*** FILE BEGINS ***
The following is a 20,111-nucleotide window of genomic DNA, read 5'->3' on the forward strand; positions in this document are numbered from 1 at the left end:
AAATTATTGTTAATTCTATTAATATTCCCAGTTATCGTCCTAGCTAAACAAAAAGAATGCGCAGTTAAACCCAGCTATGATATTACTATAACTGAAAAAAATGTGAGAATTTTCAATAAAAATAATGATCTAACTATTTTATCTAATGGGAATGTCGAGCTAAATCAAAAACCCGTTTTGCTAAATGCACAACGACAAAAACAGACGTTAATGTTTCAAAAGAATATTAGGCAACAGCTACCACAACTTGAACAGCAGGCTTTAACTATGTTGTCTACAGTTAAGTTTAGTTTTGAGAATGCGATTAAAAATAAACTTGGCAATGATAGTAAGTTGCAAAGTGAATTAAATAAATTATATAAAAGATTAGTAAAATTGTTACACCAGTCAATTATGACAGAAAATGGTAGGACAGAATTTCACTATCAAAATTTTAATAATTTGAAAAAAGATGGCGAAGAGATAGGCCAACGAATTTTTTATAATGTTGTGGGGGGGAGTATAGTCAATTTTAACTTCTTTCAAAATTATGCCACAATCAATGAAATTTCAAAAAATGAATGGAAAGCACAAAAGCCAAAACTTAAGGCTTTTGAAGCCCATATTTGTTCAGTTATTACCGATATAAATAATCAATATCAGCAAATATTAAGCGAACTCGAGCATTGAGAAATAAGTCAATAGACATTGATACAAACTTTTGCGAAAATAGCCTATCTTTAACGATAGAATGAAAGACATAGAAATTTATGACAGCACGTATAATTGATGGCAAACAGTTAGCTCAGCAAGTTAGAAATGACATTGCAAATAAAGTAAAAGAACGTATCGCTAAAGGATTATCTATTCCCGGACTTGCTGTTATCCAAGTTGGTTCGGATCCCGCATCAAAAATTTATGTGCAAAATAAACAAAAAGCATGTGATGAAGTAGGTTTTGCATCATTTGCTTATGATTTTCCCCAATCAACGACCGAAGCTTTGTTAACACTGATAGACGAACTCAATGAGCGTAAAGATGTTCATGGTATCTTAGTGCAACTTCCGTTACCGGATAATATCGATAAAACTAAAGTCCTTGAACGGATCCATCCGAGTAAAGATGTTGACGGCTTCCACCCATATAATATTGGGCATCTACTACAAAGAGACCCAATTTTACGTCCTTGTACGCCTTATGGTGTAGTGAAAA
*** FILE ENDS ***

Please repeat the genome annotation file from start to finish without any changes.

The following is a 20,111-nucleotide window of genomic DNA, read 5'->3' on the forward strand; positions in this document are numbered from 1 at the left end:
AAATTATTGTTAATTCTATTAATATTCCCAGTTATCGTCCTAGCTAAACAAAAAGAATGCGCAGTTAAACCCAGCTATGATATTACTATAACTGAAAAAAATGTGAGAATTTTCAATAAAAATAATGATCTAACTATTTTATCTAATGGGAATGTCGAGCTAAATCAAAAACCCGTTTTGCTAAATGCACAACGACAAAAACAGACGTTAATGTTTCAAAAGAATATTAGGCAACAGCTACCACAACTTGAACAGCAGGCTTTAACTATGTTGTCTACAGTTAAGTTTAGTTTTGAGAATGCGATTAAAAATAAACTTGGCAATGATAGTAAGTTGCAAAGTGAATTAAATAAATTATATAAAAGATTAGTAAAATTGTTACACCAGTCAATTATGACAGAAAATGGTAGGACAGAATTTCACTATCAAAATTTTAATAATTTGAAAAAAGATGGCGAAGAGATAGGCCAACGAATTTTTTATAATGTTGTGGGGGGGAGTATAGTCAATTTTAACTTCTTTCAAAATTATGCCACAATCAATGAAATTTCAAAAAATGAATGGAAAGCACAAAAGCCAAAACTTAAGGCTTTTGAAGCCCATATTTGTTCAGTTATTACCGATATAAATAATCAATATCAGCAAATATTAAGCGAACTCGAGCATTGAGAAATAAGTCAATAGACATTGATACAAACTTTTGCGAAAATAGCCTATCTTTAACGATAGAATGAAAGACATAGAAATTTATGACAGCACGTATAATTGATGGCAAACAGTTAGCTCAGCAAGTTAGAAATGACATTGCAAATAAAGTAAAAGAACGTATCGCTAAAGGATTATCTATTCCCGGACTTGCTGTTATCCAAGTTGGTTCGGATCCCGCATCAAAAATTTATGTGCAAAATAAACAAAAAGCATGTGATGAAGTAGGTTTTGCATCATTTGCTTATGATTTTCCCCAATCAACGACCGAAGCTTTGTTAACACTGATAGACGAACTCAATGAGCGTAAAGATGTTCATGGTATCTTAGTGCAACTTCCGTTACCGGATAATATCGATAAAACTAAAGTCCTTGAACGGATCCATCCGAGTAAAGATGTTGACGGCTTCCACCCATATAATATTGGGCATCTACTACAAAGAGACCCAATTTTACGTCCTTGTACGCCTTATGGTGTAGTGAAAA